Reserve the details of the review of literature section in the main body of your research paper. Your discussion in the introduction will just highlight the critical issues that need to be elucidated.

For example, you may write:

Although previous studies noted the adverse effects of wetland conversion into housing subdivisions, no attempt was made to impute monetary value to loss of ecological services. Hence, it is difficult to quantify the costs and benefits of wetland conversion to accommodate human needs for housing.

4. Write the objective/s of your research paper.

This is a critical part of your introduction. What do you really want to achieve in your research paper after having extensively reviewed relevant literature?

Based on the focus topic identified earlier, you might want to have the following as your objectives:

  • The objective of this research paper is to determine the monetary value of ecological services lost due to the conversion of marshlands into housing subdivisions.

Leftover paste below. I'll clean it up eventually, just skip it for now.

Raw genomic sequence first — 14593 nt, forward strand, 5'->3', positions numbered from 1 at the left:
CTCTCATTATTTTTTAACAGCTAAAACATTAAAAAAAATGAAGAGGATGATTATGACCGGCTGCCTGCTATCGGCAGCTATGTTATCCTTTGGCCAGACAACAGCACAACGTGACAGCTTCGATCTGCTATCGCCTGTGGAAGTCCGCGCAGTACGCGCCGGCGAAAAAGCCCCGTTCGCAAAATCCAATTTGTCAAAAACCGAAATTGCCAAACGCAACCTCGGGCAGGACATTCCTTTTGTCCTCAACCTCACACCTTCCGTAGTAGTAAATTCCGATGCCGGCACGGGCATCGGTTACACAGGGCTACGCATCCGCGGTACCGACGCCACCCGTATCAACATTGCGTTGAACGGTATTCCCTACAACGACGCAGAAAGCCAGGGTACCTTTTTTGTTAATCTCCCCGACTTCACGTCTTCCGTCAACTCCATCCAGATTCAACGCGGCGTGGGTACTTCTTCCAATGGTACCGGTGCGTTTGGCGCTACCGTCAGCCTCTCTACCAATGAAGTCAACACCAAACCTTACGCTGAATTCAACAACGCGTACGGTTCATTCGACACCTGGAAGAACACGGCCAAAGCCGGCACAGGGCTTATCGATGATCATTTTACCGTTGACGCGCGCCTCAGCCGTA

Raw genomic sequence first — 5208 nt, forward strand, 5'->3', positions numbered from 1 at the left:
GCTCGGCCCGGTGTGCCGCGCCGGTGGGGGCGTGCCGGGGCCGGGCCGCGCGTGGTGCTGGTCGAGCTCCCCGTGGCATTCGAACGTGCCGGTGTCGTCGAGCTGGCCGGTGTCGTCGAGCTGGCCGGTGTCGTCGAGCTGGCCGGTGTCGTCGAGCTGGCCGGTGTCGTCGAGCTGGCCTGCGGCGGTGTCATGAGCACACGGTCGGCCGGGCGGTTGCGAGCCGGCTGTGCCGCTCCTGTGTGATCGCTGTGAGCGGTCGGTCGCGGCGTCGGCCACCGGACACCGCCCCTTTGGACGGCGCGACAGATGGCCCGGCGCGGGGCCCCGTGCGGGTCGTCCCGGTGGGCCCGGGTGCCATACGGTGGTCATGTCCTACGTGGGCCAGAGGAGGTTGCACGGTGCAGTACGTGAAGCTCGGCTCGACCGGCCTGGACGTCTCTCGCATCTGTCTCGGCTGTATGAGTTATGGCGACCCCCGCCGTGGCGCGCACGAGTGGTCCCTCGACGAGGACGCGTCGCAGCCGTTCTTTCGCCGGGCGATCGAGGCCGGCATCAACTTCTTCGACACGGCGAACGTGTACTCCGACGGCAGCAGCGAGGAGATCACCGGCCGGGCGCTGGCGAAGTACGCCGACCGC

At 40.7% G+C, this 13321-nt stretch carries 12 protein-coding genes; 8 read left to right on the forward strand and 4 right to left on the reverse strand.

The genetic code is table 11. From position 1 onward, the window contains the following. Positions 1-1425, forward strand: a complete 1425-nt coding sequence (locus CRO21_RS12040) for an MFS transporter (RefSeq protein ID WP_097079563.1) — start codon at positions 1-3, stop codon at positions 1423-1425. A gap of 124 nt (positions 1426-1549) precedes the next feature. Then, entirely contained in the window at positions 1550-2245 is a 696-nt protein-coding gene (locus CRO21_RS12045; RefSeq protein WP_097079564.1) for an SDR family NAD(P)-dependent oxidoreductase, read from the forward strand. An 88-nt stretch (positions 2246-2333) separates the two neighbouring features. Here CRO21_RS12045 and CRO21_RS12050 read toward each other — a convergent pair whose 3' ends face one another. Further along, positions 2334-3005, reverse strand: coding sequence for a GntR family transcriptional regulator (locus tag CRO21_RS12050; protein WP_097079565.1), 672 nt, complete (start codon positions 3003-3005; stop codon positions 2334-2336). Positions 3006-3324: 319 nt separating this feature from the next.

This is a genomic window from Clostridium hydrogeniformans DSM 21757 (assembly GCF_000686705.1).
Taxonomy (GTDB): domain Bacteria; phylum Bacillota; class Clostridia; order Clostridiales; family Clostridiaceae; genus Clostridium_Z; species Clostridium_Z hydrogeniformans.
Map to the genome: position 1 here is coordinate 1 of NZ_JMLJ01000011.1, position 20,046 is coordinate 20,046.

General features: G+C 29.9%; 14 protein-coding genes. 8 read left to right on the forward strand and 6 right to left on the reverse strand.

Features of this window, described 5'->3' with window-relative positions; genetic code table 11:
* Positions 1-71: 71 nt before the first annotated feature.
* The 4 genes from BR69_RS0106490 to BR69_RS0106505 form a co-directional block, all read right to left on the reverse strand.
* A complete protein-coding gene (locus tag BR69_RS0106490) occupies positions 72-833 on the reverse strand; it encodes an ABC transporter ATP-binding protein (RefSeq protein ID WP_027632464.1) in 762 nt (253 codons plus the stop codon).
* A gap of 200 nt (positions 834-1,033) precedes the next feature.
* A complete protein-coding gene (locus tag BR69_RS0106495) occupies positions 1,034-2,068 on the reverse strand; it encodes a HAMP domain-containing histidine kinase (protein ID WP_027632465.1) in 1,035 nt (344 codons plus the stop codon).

• This study attempts to identify the specific wildlife affected by housing development.

5. Explain how you will resolve the problem.

Since there is a gap in knowledge, what are the specific things you will do to bridge or fill in the gap? This part of your introduction will tell the reader how you intend to resolve the problem or meet the objectives. At the end of the study what are the expected outcomes?

Try to write as concisely as possible without leaving out important details. A two or three page introduction will be sufficient to explain the contents of your research paper. But the length, of course, entirely depends on the issue or concern you are investigating. Make your writing tight.

Essentially, the introduction is a summary or overview of the whole research paper. It provides information on what to expect when the paper is read in full.

Goldfinch Feeders, World’s Best 5 Design Tips

These brilliant wild canaries in their springtime yellow colors can flock to goldfinch feeders in the hundreds. You can keep these birds in your backyard using simple, lifelong techniques. Goldfinch feeders come in a wide variety of designs and materials.